Except, of course, when you can.
The essay has a different pact with the reader or viewer. The pact is that you’ll be taken from A to B and that there will be a point to the trip, but also that you’re probably going to get to B via C through Z. And not necessarily in abecedarian order.
Fusing that approach with fiction presumably loses you a lot of readers. People being taken out of the story. People who want the story to be the point. I guess an early Thomas Pynchon novel would kill those people stone dead. The thing to bear in mind is that those people already have lots of other books to read.
(A dozen years ago, I did a comic that was nothing but art and dialogue and brief supers, with the explicit intent of keeping people “inside” the book. No internal monologue, no box captions where I could possibly help it. Some of you will be more familiar with that style from Marvel’s “Ultimate” line, particular “The Ultimates.”)
There is a space where the narrative is the point, and the “story” is just one of the things that keeps it moving.
The examples I’ve used aren’t the only ones, of course. Just the ones that occur to me this afternoon, sitting out in the garden writing this. And there will probably be a few people I’m completely unaware of, working in webcomics or minicomics who’ve solved all these tools.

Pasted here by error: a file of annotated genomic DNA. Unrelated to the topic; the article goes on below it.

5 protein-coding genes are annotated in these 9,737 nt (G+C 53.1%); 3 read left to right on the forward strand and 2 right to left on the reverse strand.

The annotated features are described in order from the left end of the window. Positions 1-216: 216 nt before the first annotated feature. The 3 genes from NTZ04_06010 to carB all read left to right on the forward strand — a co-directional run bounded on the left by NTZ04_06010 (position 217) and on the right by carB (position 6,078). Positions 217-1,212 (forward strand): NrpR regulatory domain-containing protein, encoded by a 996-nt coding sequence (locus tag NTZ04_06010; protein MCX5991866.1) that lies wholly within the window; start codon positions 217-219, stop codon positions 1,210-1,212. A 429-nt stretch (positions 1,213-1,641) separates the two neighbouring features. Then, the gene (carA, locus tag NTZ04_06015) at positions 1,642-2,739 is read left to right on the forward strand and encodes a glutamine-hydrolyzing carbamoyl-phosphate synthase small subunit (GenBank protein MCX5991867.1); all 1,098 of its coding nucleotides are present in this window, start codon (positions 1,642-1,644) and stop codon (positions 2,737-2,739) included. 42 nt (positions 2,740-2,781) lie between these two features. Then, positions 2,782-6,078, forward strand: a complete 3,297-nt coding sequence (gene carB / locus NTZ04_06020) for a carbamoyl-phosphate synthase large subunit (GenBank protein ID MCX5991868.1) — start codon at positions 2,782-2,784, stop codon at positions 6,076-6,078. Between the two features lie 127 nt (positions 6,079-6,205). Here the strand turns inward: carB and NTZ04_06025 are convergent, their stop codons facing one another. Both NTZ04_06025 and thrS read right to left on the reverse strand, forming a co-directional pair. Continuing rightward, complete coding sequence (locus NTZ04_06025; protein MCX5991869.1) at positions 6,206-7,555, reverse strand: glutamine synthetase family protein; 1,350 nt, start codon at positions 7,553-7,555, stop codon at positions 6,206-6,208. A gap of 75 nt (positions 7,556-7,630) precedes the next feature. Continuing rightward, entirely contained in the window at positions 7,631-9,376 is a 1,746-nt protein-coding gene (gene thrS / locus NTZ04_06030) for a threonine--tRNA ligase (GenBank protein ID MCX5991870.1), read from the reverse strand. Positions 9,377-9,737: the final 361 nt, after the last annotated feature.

It’s all unlikely to be something I’ll ever get to fully develop, unless something very unusual happens, like the perfect trusted collaborators appearing out of nowhere and sometimes materialising with open funding. And also a few more hours in every day. But, with all the talk about commercial comics going back to the Nineties, or pricing themselves out of the market, or all the other shit-smoke that gets blown every day to stop people thinking about what their next move really *could* be…
…well, it’s just a pleasant thought to me, that a few people might say, “well, these old paradigms are all well and good, but maybe I just want to find new ways to talk about the things that are interesting to me, and people can either come along with me or not.”
It’s a rough ride. I don’t think, for instance, that as many people are as interested in old Smoky & The Bandit flicks as Joe Casey, but I love that Joe’s just saying fuckit and doing BUTCHER BAKER anyway. That said, BUTCHER BAKER intercut with a visual representation of the backmatter essays Joe’s writing, story interleaved with rhetorical comics, or even studded with supers about what Joe’s *really* talking about… that would have been something to see.
Most of us descend into the pop stuff, like BUTCHER BAKER or CAPTAIN SWING or whatever, because it’s where most of us came from. But it always comes with the auctorial request to the rest of the pop medium, I think: please be less boring. Please be less interested in your rules about what comics can and can’t do. Please just say something interesting.
How the hell did I end up there?